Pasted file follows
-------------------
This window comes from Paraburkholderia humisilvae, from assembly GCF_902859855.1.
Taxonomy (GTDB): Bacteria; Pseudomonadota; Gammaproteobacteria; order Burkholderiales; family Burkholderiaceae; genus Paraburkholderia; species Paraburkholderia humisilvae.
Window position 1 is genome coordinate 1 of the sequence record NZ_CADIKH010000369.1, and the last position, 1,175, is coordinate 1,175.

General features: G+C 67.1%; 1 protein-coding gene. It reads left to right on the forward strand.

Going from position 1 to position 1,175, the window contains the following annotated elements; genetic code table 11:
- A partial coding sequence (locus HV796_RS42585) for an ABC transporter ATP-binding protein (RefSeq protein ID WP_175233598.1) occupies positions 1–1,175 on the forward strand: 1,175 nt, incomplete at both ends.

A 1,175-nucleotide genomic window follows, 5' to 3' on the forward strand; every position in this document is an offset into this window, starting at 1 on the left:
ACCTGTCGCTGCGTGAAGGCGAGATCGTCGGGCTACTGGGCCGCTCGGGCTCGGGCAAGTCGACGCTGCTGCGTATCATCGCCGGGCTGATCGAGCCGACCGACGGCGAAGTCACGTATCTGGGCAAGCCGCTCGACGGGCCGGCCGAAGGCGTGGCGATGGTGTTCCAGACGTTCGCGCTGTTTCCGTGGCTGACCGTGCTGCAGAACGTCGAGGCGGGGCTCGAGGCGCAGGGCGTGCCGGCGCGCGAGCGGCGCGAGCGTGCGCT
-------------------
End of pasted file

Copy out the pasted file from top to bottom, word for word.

This window comes from Paraburkholderia humisilvae, from assembly GCF_902859855.1.
Taxonomy (GTDB): Bacteria; Pseudomonadota; Gammaproteobacteria; order Burkholderiales; family Burkholderiaceae; genus Paraburkholderia; species Paraburkholderia humisilvae.
Window position 1 is genome coordinate 1 of the sequence record NZ_CADIKH010000369.1, and the last position, 1,175, is coordinate 1,175.

General features: G+C 67.1%; 1 protein-coding gene. It reads left to right on the forward strand.

Going from position 1 to position 1,175, the window contains the following annotated elements; genetic code table 11:
- A partial coding sequence (locus HV796_RS42585) for an ABC transporter ATP-binding protein (RefSeq protein ID WP_175233598.1) occupies positions 1–1,175 on the forward strand: 1,175 nt, incomplete at both ends.

A 1,175-nucleotide genomic window follows, 5' to 3' on the forward strand; every position in this document is an offset into this window, starting at 1 on the left:
ACCTGTCGCTGCGTGAAGGCGAGATCGTCGGGCTACTGGGCCGCTCGGGCTCGGGCAAGTCGACGCTGCTGCGTATCATCGCCGGGCTGATCGAGCCGACCGACGGCGAAGTCACGTATCTGGGCAAGCCGCTCGACGGGCCGGCCGAAGGCGTGGCGATGGTGTTCCAGACGTTCGCGCTGTTTCCGTGGCTGACCGTGCTGCAGAACGTCGAGGCGGGGCTCGAGGCGCAGGGCGTGCCGGCGCGCGAGCGGCGCGAGCGTGCGCT